Augustine’s Laws

Norman Augustine

Norman Augustine was an aerospace businessman who served as Undersecretary of the Army from 1975 to 1977, and was CEO of Martin Marietta Corp. from 1987 to 1995 and CEO of Lockheed Martin Corp. from 1995 to 1997.   He wrote the satirical Augustine’s Laws, with pseudo-technical commentary and charts, in 1983.

Augustine’s 1st law.  The best way to make a silk purse out of a sow’s ear is to start with a silk sow.

Augustine’s  2nd law.  If today were half as good as tomorrow is supposed to be, it probably would be twice as good as yesterday was.

Augustine’s 3rd law.  There are no lazy veteran lion hunters.

Augustine’s 12th law.  It costs a lot to build bad products.

Augustine’s 13th law.  There are many highly successful businesses in the United States.  There are many highly-paid executives.  The policy is not to intermingle the two.

Augustine’s 15th law.  The last 10 percent of performance generates one-third of the cost and two-thirds of the problems.

Augustine’s 16th lawDefense budgets grow linearly but the cost of military aircraft grows exponentially.

Corollary: By 2054, the entire U.S. defense budget will purchase one aircraft.  It will be shared by the Air Force and the Navy 3 1/2 days each week, except in leap years, when it will be made available to the Marines for the extra day.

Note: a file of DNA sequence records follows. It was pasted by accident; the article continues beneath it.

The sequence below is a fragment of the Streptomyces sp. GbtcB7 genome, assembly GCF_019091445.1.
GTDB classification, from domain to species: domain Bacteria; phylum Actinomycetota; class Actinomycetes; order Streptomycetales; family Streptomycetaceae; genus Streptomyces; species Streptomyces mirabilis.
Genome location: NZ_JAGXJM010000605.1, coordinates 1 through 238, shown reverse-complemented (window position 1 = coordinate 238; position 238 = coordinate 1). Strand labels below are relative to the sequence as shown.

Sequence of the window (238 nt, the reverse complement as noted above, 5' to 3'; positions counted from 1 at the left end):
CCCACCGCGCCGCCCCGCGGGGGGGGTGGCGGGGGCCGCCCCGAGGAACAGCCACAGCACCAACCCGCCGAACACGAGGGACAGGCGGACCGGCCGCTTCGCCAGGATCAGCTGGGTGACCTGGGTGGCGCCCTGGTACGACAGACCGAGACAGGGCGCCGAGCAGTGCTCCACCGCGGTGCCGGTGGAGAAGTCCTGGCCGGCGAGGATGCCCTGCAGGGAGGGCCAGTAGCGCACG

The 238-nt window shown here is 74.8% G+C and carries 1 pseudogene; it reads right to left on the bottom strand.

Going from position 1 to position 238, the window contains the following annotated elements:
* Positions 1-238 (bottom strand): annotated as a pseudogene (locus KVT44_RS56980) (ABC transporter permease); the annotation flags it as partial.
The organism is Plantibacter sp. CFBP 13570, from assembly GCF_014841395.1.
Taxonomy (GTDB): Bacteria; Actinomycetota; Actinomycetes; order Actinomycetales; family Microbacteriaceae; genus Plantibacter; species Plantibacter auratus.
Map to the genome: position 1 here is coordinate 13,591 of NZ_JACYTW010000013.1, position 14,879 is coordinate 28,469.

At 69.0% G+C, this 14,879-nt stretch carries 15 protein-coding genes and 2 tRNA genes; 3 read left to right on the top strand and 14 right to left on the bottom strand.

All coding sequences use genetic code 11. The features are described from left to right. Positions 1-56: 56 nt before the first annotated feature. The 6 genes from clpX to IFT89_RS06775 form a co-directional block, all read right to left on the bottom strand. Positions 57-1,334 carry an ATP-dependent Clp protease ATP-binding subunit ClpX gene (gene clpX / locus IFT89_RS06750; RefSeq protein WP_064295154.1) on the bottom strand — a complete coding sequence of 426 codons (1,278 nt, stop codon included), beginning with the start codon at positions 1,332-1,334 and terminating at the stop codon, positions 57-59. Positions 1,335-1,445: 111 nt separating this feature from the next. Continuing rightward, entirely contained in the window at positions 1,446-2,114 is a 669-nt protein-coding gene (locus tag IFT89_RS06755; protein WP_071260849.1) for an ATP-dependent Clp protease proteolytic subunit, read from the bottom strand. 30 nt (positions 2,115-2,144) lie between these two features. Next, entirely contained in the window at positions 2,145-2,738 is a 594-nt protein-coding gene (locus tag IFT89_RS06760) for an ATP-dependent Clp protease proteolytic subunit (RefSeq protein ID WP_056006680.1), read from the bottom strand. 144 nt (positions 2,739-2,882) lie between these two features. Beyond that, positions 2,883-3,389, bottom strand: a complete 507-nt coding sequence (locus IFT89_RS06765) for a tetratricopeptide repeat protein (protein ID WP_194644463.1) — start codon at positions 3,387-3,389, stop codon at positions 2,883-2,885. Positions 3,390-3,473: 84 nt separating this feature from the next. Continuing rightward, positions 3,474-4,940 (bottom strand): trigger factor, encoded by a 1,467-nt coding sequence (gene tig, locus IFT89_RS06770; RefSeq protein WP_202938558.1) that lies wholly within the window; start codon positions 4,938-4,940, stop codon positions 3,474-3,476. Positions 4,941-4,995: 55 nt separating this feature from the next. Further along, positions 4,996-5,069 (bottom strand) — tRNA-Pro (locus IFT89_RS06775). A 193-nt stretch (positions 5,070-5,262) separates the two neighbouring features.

Augustine’s 18th law.  It is very expensive to achieve high unreliability.

Augustine’s 25th law.  A revised schedule is to business what a new season is to an athlete or a new canvas to an artist.

Augustine’s 27th law.  Rank does not intimidate hardware.

Augustine’s 28th law.  It is better to be the reorganizer than the reorganizee.

Augustine’s 29th law.  Executives who do not produce effective results hold onto their jobs only about five years.  Those who produce effective results last half a decade.

Augustine’s 34th law.  The process of competitively selecting contractors to perform work is based on a system of rewards and penalties, all distributed randomly.

Augustine’s 35th law.  The weaker the data available on which to base conclusions, the greater the precision which should be quoted to give the data authenticity.

Augustine’s 39th law.  Never promise to complete a project within six months of the end of the year, in any direction.

Augustine’s 48th law.  The more time you spend talking about what you have been doing, the less time you have to spend doing what you have been talking about.

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Click on Augustine’s Laws for a complete list of his 52 laws.

Click on Norman Ralph Augustine wiki for his Wikipedia biography

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One Response to “Augustine’s Laws”

  1. ESEC Conference – Aerospace | Judy Mao Says:

    […] Ebersole, P. (2017). Augustine’s Laws. Phil Ebersole’s Blog. Retrieved 1 February 2017, from https://philebersole.wordpress.com/2011/03/20/augustines-laws/ […]

    Like

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